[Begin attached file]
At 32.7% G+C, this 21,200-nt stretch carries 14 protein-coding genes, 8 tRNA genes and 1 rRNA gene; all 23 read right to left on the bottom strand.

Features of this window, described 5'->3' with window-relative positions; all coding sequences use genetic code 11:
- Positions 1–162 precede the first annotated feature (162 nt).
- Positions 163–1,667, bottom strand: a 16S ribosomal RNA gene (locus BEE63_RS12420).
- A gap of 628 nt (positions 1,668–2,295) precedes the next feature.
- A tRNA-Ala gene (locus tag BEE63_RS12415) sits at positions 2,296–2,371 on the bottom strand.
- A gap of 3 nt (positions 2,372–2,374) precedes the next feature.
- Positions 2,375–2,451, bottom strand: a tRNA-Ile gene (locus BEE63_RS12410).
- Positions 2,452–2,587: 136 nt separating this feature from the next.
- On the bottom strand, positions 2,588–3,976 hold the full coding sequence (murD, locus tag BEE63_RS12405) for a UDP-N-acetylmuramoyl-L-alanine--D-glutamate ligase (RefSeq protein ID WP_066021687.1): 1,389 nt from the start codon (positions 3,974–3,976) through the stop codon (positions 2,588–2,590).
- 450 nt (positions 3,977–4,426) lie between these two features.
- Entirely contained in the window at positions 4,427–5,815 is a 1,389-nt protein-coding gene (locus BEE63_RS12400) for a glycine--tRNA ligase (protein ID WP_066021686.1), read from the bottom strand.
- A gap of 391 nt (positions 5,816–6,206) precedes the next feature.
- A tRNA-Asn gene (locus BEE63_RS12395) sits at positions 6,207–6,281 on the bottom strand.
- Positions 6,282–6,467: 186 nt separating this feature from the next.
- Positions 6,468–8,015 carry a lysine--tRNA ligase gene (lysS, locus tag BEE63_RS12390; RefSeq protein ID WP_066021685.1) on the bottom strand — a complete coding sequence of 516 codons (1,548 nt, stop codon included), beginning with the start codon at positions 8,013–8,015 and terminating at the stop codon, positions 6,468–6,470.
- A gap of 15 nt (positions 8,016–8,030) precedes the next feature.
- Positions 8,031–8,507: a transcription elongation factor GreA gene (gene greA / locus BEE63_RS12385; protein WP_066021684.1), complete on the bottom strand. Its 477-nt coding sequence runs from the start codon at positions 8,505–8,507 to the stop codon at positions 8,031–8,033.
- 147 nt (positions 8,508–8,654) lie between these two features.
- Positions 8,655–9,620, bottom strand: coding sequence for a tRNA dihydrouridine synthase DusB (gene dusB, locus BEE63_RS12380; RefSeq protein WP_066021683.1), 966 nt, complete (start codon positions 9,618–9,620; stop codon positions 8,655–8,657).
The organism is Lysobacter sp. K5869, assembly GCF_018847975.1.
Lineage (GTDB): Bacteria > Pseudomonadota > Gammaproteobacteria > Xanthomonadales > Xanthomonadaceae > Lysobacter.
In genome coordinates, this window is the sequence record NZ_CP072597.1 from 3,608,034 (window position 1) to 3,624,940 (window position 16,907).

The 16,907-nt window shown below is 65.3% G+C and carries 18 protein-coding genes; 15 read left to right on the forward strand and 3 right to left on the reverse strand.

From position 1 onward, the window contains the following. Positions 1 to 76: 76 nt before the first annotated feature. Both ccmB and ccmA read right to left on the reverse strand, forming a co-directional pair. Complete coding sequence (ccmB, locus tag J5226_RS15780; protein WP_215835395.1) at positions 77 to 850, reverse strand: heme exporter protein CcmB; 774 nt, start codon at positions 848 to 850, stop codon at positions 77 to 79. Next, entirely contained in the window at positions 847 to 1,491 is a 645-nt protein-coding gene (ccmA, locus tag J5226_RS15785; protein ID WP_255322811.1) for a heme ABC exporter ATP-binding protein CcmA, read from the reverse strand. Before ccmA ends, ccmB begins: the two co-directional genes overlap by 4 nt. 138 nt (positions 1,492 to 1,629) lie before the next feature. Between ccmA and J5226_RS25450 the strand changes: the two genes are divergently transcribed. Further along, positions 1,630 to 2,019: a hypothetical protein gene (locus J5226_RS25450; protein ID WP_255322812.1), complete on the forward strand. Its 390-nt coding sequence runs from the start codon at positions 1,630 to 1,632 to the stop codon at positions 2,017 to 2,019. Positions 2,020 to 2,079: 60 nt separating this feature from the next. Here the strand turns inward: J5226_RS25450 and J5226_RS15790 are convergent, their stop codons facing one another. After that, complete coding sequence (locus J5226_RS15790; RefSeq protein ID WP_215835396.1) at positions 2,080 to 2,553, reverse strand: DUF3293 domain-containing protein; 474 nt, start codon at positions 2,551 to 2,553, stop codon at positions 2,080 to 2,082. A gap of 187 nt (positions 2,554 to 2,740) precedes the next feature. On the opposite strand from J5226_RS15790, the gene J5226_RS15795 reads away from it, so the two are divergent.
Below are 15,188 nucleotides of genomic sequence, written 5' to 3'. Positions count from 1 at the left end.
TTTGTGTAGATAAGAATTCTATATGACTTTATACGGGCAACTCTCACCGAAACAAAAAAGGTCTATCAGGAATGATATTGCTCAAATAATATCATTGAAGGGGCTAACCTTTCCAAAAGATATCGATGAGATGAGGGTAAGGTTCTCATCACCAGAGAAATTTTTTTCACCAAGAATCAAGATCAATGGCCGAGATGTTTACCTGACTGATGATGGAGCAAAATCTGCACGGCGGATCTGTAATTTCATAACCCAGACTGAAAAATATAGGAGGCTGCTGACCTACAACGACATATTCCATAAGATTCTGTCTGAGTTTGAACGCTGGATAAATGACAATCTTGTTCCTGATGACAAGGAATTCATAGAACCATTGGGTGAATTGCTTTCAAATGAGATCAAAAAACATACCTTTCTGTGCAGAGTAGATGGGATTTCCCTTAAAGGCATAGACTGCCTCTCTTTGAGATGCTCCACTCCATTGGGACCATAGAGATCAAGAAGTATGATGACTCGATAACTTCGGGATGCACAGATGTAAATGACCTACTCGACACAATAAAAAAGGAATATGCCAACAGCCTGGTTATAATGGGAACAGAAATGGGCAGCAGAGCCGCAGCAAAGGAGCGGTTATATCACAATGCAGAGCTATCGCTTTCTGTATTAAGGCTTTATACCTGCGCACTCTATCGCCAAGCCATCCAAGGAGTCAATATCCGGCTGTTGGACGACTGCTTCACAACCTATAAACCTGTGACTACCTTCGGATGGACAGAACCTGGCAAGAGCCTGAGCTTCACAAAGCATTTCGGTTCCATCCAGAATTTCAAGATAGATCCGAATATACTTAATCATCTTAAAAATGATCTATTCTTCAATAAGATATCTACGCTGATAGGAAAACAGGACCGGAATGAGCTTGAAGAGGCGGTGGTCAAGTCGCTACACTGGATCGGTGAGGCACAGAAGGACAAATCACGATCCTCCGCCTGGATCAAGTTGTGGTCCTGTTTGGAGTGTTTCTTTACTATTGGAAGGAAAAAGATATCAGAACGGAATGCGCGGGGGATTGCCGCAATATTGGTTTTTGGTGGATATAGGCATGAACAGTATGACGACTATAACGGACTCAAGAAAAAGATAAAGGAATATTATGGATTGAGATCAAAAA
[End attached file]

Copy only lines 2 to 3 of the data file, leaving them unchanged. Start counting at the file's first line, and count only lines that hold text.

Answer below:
Features of this window, described 5'->3' with window-relative positions; all coding sequences use genetic code 11:
- Positions 1–162 precede the first annotated feature (162 nt).